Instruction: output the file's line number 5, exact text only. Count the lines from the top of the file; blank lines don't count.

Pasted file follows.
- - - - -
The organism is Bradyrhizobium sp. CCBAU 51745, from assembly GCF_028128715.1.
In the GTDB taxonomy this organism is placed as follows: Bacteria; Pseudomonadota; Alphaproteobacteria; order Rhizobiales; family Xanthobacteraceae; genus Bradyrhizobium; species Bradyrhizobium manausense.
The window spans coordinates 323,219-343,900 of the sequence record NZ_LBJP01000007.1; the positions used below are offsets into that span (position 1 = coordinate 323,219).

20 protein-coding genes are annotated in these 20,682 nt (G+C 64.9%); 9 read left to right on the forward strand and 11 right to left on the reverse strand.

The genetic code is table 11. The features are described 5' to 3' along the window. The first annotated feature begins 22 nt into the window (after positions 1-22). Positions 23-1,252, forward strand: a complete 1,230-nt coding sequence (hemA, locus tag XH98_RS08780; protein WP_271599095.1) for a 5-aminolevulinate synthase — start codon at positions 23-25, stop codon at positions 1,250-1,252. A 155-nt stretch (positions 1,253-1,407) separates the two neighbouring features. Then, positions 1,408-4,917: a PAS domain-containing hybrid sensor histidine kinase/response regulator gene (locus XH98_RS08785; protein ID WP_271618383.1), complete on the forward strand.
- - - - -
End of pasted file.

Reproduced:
The genetic code is table 11. The features are described 5' to 3' along the window. The first annotated feature begins 22 nt into the window (after positions 1-22). Positions 23-1,252, forward strand: a complete 1,230-nt coding sequence (hemA, locus tag XH98_RS08780; protein WP_271599095.1) for a 5-aminolevulinate synthase — start codon at positions 23-25, stop codon at positions 1,250-1,252. A 155-nt stretch (positions 1,253-1,407) separates the two neighbouring features. Then, positions 1,408-4,917: a PAS domain-containing hybrid sensor histidine kinase/response regulator gene (locus XH98_RS08785; protein ID WP_271618383.1), complete on the forward strand.